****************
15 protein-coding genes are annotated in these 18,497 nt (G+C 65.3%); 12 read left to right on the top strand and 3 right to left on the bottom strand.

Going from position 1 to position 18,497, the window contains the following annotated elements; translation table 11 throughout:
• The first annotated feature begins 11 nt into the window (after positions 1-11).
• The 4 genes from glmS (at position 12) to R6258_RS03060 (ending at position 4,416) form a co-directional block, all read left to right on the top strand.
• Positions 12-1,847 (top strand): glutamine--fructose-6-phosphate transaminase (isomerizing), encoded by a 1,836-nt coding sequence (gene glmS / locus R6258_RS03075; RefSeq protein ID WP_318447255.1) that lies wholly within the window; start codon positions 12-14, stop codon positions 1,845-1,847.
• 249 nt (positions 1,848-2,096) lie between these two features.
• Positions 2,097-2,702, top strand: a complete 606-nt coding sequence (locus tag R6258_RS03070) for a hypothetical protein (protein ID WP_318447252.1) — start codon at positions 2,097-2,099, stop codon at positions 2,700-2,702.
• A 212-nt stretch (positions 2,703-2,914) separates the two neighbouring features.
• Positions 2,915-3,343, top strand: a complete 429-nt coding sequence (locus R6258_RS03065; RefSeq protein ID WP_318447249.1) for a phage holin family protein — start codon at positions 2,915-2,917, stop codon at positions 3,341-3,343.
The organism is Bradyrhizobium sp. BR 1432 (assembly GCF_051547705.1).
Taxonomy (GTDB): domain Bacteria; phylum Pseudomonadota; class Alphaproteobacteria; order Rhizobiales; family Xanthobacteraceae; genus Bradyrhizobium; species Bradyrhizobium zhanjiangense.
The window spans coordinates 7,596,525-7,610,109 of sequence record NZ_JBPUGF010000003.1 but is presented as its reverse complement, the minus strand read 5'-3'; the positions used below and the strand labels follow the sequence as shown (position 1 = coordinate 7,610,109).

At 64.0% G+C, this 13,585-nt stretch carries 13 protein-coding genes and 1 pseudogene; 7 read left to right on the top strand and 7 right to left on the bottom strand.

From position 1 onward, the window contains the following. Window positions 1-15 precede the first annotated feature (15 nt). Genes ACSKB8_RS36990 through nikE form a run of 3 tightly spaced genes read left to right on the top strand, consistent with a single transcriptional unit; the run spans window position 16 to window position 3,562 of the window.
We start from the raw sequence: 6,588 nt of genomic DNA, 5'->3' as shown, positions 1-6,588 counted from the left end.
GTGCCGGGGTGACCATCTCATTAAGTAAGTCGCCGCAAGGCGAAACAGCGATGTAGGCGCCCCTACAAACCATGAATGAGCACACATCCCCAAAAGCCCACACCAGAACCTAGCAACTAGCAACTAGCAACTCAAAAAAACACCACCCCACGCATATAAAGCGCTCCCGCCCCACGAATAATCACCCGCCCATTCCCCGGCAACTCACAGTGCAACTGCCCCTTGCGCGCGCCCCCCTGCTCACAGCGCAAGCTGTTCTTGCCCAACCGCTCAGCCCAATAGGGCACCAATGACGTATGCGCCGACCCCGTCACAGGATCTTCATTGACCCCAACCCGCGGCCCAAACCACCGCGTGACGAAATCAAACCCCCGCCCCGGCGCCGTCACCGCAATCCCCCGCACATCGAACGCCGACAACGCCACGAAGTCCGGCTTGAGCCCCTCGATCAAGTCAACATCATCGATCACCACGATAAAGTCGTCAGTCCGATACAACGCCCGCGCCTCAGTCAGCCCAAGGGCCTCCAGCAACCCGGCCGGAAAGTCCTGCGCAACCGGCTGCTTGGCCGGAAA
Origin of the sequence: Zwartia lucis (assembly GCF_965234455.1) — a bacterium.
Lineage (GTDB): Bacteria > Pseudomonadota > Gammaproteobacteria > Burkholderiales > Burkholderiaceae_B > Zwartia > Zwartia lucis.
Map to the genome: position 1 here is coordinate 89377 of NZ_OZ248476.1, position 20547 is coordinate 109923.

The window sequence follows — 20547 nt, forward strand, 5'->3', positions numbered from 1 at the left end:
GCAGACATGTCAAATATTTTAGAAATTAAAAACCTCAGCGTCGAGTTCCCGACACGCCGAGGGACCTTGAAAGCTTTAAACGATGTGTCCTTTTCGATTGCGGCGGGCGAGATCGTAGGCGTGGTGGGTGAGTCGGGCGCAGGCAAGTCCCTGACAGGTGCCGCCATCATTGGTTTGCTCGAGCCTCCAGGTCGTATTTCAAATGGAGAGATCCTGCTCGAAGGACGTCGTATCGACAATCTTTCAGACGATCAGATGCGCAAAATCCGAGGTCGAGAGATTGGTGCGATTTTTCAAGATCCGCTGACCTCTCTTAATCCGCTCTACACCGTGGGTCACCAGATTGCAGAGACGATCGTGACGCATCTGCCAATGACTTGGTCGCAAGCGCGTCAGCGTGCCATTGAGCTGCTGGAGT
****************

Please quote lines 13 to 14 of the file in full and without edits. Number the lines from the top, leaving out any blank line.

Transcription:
At 64.0% G+C, this 13,585-nt stretch carries 13 protein-coding genes and 1 pseudogene; 7 read left to right on the top strand and 7 right to left on the bottom strand.

From position 1 onward, the window contains the following. Window positions 1-15 precede the first annotated feature (15 nt). Genes ACSKB8_RS36990 through nikE form a run of 3 tightly spaced genes read left to right on the top strand, consistent with a single transcriptional unit; the run spans window position 16 to window position 3,562 of the window.